Fatigue under the Heavy Vehicle National Law

Fatigue under the Heavy Vehicle National Law

Heavy vehicle fatigue offences under the Heavy Vehicle National Law (HVNL) involve breaching the permitted driving hours in a fatigue-regulated heavy vehicle.

If your vehicle is a fatigue-regulated heavy vehicle (a truck, combination or bus over 12 tonnes) and you are driving standard hours more than 100 kilometres from your base, then you are required to carry a work diary (paper or electronic). If you are on basic fatigue management (BFM) hours, advanced fatigue management (AFM) hours or exemption hours then you have to carry a work diary regardless.

Driving arrangements for a fatigue-regulated heavy vehicle can either be:

  • solo, or
  • two-up.

Driving hours are:

  • standard,
  • BFM, or
  • AFM.

Contravention of these hours are broken up into many categories. For example over a 24 hour period you cannot drive (solo or two-up) more than:

  • 12 hours if standard,
  • 14 hours if BFM, or
  • 15 and a half hours if AFM.

If you do it is an offence, these particular offences are categorised as:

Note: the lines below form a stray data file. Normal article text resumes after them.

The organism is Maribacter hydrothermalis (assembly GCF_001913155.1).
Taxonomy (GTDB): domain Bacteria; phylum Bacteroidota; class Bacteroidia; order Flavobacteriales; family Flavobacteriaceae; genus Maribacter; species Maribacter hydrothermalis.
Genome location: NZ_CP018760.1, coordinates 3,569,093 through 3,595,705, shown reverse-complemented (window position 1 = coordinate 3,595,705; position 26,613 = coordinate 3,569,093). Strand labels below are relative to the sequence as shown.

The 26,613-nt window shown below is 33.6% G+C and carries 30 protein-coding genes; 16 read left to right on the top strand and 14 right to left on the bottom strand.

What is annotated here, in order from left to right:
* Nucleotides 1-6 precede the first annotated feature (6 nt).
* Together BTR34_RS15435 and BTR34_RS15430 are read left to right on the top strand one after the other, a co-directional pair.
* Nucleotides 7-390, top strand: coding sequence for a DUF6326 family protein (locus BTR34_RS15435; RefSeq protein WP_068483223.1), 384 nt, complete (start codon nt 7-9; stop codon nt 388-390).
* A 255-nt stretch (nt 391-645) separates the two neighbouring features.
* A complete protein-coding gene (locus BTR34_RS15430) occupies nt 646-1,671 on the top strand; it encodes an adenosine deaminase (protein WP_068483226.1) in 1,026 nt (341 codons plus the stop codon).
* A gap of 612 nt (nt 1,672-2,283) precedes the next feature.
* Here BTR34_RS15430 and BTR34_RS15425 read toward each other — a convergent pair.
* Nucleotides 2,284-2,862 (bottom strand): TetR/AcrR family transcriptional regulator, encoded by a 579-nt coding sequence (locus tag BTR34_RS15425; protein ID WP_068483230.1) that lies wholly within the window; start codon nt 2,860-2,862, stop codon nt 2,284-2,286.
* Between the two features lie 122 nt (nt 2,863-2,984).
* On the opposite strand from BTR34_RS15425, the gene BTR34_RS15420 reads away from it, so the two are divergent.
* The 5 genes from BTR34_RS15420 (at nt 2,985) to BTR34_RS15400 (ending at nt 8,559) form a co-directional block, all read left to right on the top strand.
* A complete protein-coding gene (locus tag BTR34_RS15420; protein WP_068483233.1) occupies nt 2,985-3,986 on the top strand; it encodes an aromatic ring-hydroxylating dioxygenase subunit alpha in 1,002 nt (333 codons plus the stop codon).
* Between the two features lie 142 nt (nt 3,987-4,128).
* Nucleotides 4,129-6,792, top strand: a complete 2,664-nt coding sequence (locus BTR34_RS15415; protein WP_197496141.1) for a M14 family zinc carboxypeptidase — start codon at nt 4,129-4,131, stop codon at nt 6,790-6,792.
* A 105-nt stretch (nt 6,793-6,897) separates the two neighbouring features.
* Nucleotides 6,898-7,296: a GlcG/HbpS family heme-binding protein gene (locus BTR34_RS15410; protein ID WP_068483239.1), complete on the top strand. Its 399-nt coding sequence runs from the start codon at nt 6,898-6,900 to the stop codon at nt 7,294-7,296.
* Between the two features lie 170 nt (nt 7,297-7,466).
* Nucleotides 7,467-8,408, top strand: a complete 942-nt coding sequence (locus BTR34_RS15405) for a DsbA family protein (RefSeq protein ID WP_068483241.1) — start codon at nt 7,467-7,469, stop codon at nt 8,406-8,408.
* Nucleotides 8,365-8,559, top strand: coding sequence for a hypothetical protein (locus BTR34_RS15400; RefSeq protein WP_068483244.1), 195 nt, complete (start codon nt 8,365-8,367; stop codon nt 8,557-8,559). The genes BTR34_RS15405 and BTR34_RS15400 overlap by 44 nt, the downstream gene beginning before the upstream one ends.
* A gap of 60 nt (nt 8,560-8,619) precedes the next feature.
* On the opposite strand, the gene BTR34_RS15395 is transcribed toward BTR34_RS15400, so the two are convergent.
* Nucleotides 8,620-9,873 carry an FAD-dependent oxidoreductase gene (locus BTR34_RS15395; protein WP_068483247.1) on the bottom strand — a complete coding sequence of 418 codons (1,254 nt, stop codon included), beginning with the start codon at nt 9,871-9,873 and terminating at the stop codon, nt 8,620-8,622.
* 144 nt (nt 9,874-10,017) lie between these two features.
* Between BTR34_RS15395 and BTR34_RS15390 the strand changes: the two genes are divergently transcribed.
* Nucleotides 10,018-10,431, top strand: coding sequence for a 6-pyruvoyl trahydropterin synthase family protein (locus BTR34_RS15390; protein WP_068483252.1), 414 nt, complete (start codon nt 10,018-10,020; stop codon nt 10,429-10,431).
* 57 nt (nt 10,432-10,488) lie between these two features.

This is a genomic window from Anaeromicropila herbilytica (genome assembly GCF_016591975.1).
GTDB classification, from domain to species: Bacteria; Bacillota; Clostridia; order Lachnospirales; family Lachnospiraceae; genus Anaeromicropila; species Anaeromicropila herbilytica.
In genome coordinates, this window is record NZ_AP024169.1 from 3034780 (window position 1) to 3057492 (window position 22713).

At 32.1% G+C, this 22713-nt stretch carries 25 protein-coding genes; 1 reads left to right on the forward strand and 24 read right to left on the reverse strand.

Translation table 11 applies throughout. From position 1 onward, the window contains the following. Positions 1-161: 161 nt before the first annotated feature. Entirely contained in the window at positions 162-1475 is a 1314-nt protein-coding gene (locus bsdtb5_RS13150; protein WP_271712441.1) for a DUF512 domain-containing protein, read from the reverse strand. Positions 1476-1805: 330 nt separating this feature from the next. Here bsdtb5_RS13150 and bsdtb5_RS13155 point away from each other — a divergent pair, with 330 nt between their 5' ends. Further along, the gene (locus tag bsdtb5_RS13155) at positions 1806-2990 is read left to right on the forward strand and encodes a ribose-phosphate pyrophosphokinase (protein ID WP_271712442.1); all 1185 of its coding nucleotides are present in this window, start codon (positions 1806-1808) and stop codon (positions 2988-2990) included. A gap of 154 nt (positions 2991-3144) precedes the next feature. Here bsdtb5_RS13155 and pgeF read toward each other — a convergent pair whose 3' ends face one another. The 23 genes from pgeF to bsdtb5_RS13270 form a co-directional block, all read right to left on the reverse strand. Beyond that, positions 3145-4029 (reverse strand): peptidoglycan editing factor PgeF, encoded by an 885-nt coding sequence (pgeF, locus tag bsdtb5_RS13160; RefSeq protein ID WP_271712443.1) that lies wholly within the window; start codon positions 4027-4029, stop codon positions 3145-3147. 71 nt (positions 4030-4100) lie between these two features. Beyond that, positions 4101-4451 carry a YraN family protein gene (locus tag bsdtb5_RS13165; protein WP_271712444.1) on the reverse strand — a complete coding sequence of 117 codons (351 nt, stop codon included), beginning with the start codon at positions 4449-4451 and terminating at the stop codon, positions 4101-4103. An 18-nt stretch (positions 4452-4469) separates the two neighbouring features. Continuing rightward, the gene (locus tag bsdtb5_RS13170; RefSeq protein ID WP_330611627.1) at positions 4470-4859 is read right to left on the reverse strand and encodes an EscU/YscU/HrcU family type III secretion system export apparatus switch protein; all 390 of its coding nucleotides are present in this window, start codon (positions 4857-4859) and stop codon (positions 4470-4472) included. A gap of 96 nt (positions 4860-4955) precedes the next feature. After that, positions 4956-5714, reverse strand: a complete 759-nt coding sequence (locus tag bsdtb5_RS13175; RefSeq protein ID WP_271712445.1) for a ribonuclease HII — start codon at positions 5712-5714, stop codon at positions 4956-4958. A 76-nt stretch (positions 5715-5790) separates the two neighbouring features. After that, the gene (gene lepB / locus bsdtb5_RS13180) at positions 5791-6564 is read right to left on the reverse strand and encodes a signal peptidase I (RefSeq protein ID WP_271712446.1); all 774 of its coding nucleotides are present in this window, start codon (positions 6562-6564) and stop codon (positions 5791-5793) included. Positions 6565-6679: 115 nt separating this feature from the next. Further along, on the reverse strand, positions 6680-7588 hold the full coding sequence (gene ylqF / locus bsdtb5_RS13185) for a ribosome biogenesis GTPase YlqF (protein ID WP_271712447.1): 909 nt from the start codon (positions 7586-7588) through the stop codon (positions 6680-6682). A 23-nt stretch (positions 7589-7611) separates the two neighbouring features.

• minor,
  • substantial,
  • severe, or
  • critical.

Penalties range from $4,000 to $15,000.

Section 737 also allows for increase of penalties in accordance with the method prescribed by the national regulations.

The main purpose for Chapter 6 of the HVNL is to provide for the safe management of fatigue of drivers for fatigue-regulated heavy vehicle whilst they are driving on the road as provided by section 220.

Proceedings must be commenced within 2 years of the offence or within 1 year of becoming aware, but not later than 3 years after the offence, as provided by section 707.

The good news is that you may have a defence.

The reasonable steps defence under section 618, requires that a person did not know and could not have been expected to know and that all reasonable steps were taken or no steps could be taken. Relevant considerations are covered in sections 619 to 625.

Other possible defences include unauthorised person, deficient vehicle, compliance with direction, sudden or extraordinary emergency and lawful compliance.

Why not contact me NOW for a FREE CONSULTATION to find out what your options are.


Anthony Stewart, Solicitor